People gather for lots of reasons.
A group just showed up at the same place and time. It’s a collection of individuals with different purposes and destinations, but for this moment they’ve formed a group.
A crowd is a group gathered for some common purpose, but there’s not much interaction among the members. Concerts and car wrecks draw crowds. They’re focused on the spectacle, not on each other.
A mob forms when a crowd gathers around fear. Social media mobs bully others because they fear what’s different.
When Jesus called His disciples, He didn’t gather a group, or a crowd, or a mob.
Jesus created a team.
Teams aren’t there simply for the spectacle or even the purpose. The best teams are formed when each member decides to serve the others.
This servant leader dynamic plays out most visibly in sports, where collections of supremely talented, highly paid superstars frequently fail to achieve championships. Over and over it’s clear that long-term winning requires a level of sacrifice not found in a what’s-in-it-for-me approach.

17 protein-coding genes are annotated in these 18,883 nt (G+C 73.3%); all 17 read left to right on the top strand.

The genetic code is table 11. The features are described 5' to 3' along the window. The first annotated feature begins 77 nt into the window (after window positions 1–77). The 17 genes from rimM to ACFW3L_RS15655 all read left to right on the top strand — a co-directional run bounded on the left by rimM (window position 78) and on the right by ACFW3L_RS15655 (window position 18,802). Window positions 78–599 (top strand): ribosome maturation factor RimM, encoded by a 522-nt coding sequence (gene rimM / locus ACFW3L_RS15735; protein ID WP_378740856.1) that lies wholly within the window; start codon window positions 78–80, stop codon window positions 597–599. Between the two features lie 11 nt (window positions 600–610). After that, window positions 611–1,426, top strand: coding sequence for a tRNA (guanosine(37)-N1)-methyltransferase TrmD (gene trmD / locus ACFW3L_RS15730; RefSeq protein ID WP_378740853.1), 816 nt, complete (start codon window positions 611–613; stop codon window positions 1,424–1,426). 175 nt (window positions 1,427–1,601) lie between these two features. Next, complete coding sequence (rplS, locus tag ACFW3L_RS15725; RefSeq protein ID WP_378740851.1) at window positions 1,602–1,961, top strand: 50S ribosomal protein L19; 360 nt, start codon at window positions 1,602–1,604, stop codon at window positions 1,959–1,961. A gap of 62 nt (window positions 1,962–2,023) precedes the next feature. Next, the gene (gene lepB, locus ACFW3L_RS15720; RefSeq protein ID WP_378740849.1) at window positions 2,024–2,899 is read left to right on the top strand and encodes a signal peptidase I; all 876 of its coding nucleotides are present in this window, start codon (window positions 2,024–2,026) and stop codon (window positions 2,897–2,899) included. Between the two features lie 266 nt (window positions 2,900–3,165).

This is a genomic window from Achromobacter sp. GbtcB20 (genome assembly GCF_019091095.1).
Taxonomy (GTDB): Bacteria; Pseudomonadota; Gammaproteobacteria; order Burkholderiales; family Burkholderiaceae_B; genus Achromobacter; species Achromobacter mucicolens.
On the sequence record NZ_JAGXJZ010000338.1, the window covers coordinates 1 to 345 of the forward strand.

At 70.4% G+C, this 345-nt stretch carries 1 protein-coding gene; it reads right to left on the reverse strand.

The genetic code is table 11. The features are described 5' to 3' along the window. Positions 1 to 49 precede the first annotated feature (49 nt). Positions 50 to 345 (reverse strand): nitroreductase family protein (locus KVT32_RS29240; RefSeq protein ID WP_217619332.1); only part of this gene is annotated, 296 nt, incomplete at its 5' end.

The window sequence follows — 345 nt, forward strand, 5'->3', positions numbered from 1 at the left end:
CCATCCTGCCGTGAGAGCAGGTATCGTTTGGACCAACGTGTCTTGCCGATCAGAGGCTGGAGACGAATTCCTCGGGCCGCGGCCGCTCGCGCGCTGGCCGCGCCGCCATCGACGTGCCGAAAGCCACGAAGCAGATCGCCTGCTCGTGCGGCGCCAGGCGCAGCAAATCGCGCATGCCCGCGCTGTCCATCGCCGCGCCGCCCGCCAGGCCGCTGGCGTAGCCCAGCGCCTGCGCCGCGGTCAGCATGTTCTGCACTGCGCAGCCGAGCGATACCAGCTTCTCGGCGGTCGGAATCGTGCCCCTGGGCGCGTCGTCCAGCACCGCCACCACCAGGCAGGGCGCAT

Same principles apply in workplaces, families, churches – anywhere people gather, they can form groups, crowds, mobs…or teams.
Jesus didn’t call the disciples because He needed them. I think they were a demonstration of what a team’s about. He wanted to show us how it’s supposed to work, how we’re supposed to live and work together. He spent three years walking and talking and hanging out with these folks and then told them to go out and do the same thing. And He left a record of their interactions so we could see how to live and work and love together.
So much goes into being a great teammate, but it boils down to story. I have to care more about your story and our story than I do about my story.
Nothing about that is easy. Me-first is easy. Hiding behind my fear in the mob is easy.
Jesus promised, “Where two or three gather together as my followers, I am there among them.”
Following and serving? That’s not easy.